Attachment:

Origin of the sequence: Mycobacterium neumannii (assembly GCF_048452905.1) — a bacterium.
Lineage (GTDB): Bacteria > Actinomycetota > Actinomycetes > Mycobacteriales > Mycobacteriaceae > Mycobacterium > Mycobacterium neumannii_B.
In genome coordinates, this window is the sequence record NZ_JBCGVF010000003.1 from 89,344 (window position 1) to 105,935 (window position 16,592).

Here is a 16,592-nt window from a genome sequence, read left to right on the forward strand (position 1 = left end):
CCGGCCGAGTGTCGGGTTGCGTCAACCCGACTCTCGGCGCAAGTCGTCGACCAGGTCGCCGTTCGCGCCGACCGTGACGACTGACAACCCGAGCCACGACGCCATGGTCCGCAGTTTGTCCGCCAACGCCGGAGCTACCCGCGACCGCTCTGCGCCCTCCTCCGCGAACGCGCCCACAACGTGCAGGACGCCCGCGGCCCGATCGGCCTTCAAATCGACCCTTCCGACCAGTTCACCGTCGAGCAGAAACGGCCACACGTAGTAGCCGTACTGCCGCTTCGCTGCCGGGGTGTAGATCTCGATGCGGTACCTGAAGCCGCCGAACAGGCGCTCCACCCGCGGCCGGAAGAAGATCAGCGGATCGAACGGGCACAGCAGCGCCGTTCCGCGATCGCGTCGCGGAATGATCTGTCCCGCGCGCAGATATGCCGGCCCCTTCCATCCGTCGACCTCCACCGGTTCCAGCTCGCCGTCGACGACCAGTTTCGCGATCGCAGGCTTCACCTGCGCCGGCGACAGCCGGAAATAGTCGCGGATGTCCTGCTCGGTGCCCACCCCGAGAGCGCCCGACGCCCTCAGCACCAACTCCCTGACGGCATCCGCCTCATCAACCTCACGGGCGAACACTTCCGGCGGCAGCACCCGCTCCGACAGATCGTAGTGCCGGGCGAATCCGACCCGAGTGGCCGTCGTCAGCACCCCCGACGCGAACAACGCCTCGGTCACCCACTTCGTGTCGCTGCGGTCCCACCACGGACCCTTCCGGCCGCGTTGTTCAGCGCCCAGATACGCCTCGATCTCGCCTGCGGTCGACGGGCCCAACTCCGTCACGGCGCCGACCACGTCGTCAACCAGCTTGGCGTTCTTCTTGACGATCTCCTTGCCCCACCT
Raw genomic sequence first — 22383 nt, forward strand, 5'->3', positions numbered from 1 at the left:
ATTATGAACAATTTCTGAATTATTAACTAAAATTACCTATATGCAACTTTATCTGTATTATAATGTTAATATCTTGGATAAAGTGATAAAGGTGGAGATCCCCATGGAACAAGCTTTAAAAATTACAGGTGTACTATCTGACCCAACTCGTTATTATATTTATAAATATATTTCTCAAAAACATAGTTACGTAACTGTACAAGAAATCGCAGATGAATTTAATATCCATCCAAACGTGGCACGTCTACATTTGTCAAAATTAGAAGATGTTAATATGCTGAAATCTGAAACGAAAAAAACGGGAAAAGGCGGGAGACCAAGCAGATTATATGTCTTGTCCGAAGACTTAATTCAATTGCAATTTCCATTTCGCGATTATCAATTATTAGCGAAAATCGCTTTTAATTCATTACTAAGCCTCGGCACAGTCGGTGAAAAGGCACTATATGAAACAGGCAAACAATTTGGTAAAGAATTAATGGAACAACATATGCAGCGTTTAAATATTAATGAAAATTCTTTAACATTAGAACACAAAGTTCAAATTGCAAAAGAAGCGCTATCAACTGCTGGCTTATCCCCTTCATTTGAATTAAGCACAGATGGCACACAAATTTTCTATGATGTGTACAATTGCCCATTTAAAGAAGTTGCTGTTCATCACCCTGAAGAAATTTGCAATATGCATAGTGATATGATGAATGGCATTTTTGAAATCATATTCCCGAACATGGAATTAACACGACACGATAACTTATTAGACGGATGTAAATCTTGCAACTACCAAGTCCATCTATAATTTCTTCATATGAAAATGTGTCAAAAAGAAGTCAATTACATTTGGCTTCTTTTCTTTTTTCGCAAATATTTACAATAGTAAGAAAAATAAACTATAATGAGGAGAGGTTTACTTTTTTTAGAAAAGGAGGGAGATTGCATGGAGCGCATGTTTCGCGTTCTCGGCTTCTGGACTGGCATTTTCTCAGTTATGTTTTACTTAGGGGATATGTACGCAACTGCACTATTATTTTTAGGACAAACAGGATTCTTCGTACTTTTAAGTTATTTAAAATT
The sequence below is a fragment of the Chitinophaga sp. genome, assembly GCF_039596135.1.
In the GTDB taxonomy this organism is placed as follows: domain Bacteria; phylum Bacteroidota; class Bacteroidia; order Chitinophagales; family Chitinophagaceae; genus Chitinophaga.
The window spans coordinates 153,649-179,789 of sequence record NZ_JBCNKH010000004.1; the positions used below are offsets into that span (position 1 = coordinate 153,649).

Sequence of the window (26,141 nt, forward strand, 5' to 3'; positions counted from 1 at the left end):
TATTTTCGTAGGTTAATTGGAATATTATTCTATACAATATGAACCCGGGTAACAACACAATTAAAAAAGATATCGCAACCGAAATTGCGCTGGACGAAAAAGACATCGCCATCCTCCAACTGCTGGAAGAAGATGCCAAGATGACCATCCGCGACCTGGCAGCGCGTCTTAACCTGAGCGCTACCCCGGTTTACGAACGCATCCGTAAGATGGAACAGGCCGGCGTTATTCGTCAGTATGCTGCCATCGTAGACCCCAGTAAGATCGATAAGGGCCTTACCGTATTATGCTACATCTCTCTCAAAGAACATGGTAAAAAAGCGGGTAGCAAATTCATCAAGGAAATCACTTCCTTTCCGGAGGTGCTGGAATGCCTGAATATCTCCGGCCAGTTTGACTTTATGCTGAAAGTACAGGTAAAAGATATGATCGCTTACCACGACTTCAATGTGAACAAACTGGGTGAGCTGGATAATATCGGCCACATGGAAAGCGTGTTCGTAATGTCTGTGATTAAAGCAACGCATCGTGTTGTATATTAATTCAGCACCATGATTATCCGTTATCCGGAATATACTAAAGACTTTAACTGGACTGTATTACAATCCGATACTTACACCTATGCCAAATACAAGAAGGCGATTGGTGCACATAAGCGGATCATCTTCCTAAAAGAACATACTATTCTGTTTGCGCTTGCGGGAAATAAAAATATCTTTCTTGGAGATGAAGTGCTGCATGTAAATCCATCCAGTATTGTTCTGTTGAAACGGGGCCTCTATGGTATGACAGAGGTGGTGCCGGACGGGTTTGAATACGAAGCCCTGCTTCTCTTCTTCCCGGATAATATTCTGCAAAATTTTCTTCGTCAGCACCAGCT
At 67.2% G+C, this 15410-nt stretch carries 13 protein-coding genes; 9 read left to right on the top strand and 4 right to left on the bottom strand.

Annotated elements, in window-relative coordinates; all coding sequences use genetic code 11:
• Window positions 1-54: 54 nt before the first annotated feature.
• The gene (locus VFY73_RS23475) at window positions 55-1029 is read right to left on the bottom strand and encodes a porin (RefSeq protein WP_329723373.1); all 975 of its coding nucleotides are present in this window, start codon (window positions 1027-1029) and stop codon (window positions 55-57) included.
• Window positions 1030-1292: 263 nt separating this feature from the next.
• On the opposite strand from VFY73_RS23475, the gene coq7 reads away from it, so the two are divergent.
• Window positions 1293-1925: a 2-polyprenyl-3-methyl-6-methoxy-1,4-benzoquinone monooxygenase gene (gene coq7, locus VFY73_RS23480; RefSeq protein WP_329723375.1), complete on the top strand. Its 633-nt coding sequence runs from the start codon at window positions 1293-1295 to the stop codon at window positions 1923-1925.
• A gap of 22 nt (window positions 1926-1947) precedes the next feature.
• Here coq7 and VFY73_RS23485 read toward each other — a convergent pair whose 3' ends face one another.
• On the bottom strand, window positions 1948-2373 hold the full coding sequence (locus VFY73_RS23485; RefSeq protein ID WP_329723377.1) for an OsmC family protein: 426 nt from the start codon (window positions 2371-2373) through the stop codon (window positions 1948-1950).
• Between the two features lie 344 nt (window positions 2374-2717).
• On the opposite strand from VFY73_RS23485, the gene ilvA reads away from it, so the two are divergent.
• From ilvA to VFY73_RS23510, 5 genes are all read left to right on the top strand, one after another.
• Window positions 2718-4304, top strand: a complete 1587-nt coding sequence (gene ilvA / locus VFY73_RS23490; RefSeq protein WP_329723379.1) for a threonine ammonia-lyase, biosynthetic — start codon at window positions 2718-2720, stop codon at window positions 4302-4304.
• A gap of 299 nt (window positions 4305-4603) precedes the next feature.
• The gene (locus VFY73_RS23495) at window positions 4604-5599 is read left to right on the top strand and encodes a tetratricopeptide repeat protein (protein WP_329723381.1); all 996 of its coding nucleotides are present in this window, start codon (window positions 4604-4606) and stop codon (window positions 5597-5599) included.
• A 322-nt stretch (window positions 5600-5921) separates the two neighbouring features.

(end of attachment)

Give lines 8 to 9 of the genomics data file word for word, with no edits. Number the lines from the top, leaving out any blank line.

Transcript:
The sequence below is a fragment of the Chitinophaga sp. genome, assembly GCF_039596135.1.
In the GTDB taxonomy this organism is placed as follows: domain Bacteria; phylum Bacteroidota; class Bacteroidia; order Chitinophagales; family Chitinophagaceae; genus Chitinophaga.